Virginia Attorney General Anthony F. Troy issued an opinion today that backs the eligibility of Charles S. Robb to run for lieutenant governor.

Questions have been raised about Robb's eligibility because of a provision in the Virginia Constitution requiring lieutenant governors to have been registered voters for the five years before being elected to office.

For the first 10 months of the five years preceding the state election next Nov. 8, Robb was listed on Arlington County voter registration rolls but was ineligible to vote there because he did not have a place to live in the county. When he sold his home in Arlington in 1972, he did not transfer his registration to Albemarle County, where he then lived, and was not again registered at his place of residence until Sept. 28, 1973, in Richmond.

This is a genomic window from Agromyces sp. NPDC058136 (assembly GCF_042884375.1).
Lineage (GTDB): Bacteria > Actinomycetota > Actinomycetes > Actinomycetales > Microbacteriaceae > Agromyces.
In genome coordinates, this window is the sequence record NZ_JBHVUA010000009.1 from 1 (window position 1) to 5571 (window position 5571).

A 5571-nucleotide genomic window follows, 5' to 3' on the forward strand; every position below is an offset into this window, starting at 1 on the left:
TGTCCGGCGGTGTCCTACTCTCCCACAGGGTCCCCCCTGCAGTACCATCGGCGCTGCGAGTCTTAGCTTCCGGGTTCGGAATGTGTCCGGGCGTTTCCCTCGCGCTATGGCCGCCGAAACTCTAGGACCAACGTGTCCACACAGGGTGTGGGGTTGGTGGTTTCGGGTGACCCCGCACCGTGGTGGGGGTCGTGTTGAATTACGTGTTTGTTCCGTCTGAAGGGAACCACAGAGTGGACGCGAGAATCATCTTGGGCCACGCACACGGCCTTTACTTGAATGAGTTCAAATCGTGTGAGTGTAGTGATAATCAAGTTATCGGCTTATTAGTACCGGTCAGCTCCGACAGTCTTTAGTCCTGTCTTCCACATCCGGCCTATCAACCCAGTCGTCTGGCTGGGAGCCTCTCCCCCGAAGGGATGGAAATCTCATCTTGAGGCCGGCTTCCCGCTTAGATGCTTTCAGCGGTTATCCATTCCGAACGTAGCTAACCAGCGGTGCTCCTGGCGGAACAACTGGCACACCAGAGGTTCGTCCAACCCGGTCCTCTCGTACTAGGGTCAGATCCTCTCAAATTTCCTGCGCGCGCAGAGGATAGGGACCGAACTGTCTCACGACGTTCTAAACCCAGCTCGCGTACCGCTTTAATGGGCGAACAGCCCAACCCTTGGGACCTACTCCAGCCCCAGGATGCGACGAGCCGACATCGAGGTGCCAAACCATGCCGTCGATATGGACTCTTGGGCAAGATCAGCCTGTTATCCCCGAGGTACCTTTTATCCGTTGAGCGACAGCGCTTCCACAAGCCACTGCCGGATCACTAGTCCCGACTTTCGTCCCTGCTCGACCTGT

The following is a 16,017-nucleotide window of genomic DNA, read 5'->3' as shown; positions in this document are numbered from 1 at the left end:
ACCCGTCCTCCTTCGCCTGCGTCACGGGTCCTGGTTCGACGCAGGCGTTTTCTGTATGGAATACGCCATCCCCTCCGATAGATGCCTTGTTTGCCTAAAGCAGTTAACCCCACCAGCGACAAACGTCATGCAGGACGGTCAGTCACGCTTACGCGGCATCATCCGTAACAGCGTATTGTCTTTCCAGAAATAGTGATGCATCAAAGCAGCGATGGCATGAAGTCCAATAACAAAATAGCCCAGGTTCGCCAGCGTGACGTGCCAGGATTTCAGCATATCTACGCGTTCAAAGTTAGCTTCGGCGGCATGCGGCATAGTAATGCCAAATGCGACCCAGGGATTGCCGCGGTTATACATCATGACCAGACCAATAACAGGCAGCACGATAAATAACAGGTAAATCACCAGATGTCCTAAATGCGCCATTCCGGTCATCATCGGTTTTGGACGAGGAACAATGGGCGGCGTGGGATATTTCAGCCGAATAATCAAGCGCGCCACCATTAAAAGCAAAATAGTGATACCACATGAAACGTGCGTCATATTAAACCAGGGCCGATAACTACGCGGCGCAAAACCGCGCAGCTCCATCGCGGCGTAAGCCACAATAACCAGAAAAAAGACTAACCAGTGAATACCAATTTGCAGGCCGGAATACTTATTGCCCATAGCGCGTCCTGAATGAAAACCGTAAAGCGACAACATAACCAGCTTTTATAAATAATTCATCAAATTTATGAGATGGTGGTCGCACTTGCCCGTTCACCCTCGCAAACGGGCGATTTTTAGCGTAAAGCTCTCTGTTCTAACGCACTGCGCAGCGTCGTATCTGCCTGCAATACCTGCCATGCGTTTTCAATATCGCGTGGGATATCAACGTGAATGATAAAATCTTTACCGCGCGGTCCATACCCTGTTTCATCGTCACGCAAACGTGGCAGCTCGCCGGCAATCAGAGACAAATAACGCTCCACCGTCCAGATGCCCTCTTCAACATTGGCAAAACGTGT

However, in a letter to state Democratic Party Chairman Joseph T. Fitzpartrick, Troy said he does not think it is necessary to be eligible to cast a ballot in order to be a registered voter. "I am of the opinion that a registered voter is a person whose name appea's on the voter registraton records of the Commonwealth of Virginia," he said.

He said the attorney general's office said in a 1971 opinion that a registered voter is not necessarily a qualified voter.

Fitzpatrick must certify candidates in the June 14 Democratic primary to the State Board of Elections by April 20.